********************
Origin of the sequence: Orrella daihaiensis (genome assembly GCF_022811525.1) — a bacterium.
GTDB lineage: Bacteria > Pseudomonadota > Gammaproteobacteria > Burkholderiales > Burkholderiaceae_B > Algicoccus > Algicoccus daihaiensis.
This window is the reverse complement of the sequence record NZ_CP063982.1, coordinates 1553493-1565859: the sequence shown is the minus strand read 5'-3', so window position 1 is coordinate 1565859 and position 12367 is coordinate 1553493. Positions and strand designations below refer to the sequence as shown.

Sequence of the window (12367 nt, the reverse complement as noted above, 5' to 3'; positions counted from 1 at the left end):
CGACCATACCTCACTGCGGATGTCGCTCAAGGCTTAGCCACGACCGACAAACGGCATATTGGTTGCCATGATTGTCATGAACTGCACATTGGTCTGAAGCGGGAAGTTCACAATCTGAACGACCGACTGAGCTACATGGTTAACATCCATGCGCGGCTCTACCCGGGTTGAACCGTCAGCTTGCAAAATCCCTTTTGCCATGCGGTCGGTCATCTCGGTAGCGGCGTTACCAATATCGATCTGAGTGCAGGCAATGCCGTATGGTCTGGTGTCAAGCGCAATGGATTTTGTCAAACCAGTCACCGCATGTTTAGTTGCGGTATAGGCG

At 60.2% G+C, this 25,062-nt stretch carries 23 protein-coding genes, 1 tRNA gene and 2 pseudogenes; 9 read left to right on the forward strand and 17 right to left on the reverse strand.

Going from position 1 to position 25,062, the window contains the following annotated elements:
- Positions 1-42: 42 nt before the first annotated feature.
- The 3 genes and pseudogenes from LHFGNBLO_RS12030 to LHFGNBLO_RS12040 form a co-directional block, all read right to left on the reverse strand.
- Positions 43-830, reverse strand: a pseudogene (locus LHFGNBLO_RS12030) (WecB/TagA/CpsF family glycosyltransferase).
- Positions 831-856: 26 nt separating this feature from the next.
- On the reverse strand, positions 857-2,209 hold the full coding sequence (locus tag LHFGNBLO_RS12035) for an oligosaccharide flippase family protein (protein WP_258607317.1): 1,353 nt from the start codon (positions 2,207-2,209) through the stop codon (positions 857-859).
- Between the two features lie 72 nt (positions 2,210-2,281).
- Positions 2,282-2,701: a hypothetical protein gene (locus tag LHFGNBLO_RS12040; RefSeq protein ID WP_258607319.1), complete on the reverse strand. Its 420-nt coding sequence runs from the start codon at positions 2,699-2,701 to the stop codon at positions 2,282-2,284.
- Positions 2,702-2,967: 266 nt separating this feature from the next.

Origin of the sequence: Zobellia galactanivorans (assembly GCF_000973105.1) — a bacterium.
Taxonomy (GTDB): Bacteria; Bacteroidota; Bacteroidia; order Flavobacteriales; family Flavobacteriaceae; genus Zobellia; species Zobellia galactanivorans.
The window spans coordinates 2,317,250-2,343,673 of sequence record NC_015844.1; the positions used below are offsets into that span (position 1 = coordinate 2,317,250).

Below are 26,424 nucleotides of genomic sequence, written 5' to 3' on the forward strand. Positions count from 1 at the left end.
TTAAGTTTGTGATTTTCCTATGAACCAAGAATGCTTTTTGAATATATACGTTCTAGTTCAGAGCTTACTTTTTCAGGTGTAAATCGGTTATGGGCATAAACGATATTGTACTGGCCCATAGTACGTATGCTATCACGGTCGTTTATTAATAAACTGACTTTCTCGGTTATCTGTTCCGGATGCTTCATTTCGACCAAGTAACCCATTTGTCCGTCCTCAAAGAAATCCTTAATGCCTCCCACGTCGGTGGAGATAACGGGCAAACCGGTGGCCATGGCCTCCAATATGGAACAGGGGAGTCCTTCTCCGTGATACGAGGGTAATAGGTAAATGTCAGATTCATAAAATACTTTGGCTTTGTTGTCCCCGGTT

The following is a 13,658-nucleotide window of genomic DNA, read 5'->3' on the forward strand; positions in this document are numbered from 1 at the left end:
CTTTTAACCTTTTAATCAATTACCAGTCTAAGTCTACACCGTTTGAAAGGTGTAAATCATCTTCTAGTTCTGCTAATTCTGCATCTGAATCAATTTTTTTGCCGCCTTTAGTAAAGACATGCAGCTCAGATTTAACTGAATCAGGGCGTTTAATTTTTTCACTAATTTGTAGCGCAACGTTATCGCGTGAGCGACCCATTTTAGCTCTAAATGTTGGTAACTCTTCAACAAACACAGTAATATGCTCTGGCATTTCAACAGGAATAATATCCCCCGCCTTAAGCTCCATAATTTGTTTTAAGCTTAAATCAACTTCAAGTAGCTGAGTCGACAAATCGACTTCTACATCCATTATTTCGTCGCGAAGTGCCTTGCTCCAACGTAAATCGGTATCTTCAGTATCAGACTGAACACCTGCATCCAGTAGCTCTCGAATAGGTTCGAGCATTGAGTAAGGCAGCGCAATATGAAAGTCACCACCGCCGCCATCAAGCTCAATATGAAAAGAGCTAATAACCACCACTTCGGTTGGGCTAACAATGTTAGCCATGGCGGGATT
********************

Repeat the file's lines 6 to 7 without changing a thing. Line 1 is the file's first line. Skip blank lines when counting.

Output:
At 60.2% G+C, this 25,062-nt stretch carries 23 protein-coding genes, 1 tRNA gene and 2 pseudogenes; 9 read left to right on the forward strand and 17 right to left on the reverse strand.

Going from position 1 to position 25,062, the window contains the following annotated elements: